I'm actually more surprised that the Herald bleeped out "pissed" than I am that they quoted me as a "Liberal revisionist". Regardless, the article follows with quotes from several very smart people and Rod Love, explaining how terrible things got in Alberta in the 80s. For the record, I don't disagree with that at all. I just think that the collapse of the world price of oil had more to do with the bust than the NEP. Especially when the federal government re-negotiated the deal multiple times as the price of oil fell. The oil economy tanked everywhere around the world, not just Alberta.

2. For those who say that transfer payments never come to Alberta, take a look at this.

3. I saw this on Daveberta yesterday and it made the Globe this morning. Trust me, if my cheque looked like that, I'd gladly flip-flop in support of the rebate idea.

Wednesday, October 26, 2005

Award Show

The second annual Canadian Blog Awards are now taking nominations.

Chew On This

An independent audit appears to have cleared David Dingwall. While I'm not sure this "completely exonerates" him, it should quiet this story down for a bit.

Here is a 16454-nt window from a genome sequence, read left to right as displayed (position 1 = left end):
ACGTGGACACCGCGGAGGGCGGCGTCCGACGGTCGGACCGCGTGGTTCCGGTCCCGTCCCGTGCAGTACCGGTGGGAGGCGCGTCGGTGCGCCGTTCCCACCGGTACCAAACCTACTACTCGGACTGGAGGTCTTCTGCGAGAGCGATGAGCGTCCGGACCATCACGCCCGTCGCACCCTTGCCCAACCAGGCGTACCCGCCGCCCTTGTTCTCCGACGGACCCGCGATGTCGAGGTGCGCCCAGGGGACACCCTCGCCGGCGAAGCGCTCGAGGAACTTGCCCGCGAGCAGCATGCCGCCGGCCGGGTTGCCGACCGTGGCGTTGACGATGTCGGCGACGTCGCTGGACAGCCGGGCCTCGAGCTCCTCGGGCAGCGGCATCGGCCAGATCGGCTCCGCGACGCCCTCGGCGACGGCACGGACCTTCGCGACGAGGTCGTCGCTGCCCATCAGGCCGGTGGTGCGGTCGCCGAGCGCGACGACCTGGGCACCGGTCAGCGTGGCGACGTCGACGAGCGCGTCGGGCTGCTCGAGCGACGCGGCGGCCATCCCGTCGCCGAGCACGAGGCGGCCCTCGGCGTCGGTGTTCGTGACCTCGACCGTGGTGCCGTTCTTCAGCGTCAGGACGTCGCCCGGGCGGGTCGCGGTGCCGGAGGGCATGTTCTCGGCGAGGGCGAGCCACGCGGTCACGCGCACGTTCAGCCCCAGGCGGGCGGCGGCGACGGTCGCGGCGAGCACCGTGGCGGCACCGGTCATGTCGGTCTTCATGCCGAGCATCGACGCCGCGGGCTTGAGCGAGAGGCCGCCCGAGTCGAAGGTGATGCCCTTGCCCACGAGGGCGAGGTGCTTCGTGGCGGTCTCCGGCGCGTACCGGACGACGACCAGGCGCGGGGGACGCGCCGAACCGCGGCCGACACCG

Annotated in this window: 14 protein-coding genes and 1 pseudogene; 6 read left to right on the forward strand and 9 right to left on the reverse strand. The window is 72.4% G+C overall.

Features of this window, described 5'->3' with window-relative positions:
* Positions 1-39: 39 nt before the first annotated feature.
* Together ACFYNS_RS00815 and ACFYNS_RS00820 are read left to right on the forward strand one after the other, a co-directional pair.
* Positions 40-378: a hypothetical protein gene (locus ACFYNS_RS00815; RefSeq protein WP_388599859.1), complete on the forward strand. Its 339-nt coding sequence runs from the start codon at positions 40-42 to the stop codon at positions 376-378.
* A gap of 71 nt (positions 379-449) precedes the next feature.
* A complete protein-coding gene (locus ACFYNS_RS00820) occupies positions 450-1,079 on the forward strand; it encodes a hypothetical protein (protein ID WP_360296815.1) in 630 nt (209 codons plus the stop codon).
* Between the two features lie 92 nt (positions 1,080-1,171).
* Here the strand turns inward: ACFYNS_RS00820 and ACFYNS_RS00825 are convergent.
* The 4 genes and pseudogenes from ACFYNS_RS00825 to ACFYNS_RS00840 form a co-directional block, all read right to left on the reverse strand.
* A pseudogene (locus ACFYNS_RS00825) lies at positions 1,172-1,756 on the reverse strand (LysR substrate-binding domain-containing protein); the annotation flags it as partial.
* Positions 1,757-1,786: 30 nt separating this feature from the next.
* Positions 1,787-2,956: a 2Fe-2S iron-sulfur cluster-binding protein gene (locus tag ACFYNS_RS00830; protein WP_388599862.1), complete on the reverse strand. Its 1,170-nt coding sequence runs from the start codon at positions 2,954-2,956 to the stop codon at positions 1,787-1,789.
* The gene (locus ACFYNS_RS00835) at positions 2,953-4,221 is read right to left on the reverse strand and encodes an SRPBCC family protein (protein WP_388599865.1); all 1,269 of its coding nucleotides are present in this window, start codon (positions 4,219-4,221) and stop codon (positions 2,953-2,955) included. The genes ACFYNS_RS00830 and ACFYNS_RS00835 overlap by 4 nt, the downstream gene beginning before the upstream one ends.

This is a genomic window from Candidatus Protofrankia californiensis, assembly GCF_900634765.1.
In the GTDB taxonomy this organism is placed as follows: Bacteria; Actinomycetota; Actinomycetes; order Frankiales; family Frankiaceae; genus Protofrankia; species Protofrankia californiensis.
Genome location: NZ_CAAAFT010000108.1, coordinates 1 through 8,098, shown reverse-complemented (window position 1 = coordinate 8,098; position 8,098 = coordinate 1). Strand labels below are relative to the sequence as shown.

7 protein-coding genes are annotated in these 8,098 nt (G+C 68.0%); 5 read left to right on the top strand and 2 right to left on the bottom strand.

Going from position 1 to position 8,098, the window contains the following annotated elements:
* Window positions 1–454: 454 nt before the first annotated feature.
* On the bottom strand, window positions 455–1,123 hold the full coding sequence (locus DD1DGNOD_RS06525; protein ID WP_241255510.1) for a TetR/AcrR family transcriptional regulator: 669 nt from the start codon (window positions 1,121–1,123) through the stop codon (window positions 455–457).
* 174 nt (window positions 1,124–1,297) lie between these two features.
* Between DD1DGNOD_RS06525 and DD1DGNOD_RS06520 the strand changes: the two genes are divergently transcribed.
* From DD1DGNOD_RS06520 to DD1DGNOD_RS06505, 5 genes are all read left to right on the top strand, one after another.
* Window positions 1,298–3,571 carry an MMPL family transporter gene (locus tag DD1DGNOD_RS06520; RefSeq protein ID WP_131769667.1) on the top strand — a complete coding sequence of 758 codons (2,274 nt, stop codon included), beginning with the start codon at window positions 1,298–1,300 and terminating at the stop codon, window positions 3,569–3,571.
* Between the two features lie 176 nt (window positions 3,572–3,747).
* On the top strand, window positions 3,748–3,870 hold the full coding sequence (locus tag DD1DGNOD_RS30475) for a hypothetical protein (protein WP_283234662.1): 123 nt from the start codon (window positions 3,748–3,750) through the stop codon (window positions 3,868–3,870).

Gosh, now what possibly will the Conservatives have to ask questions about?

Tuesday, October 25, 2005

Layton's Tune

Jack is unimpressed that Paul is refusing to crack down on private health care. Not too surprising since looking Ralph Klein in the eye and saying "no" is different than looking Jean Charest in the eye and saying "no". And hypothetically looking Ralph Klein in the eye and hypothetically saying no, during an election campaign, is a while lot easier than either of those two options I listed above.

Picking health care as their new number one issue is certainly a new strategy for the Dippers - they didn't even mention health care in their deal last spring. Obviously health care polls as a bigger issue than democratic reform or the environment so it might not be a terrible choice as their wedge issue with the Grits, especially if they're serious about getting tough with private health care in Quebec, where they have no hope of winning seats and the Liberals are in deep, deep, deep trouble. It also has a benefit of reminding people that a certain someone didn't exactly fix "health care for a generation". But...despite all of this, my gut instinct is that this isn't really the best choice of an issue for the NDP. Let's face it, when health care is the issue, Canadians vote Liberal.

Regardless, if Layton says he wasn't happy with his meeting, he's keeping his options open vis-a-vis a fall election. No one I talk to seems to think we'll see an attempt to bring down the government after Gomery but I'll definitely be paying a lot more attention to what Stephen Harper, Jack Layton and Gilles Ducceppe say next Tuesday than I will to what Gomery does.

Monday, October 24, 2005

C'est qui vous connaisez dans l'OPM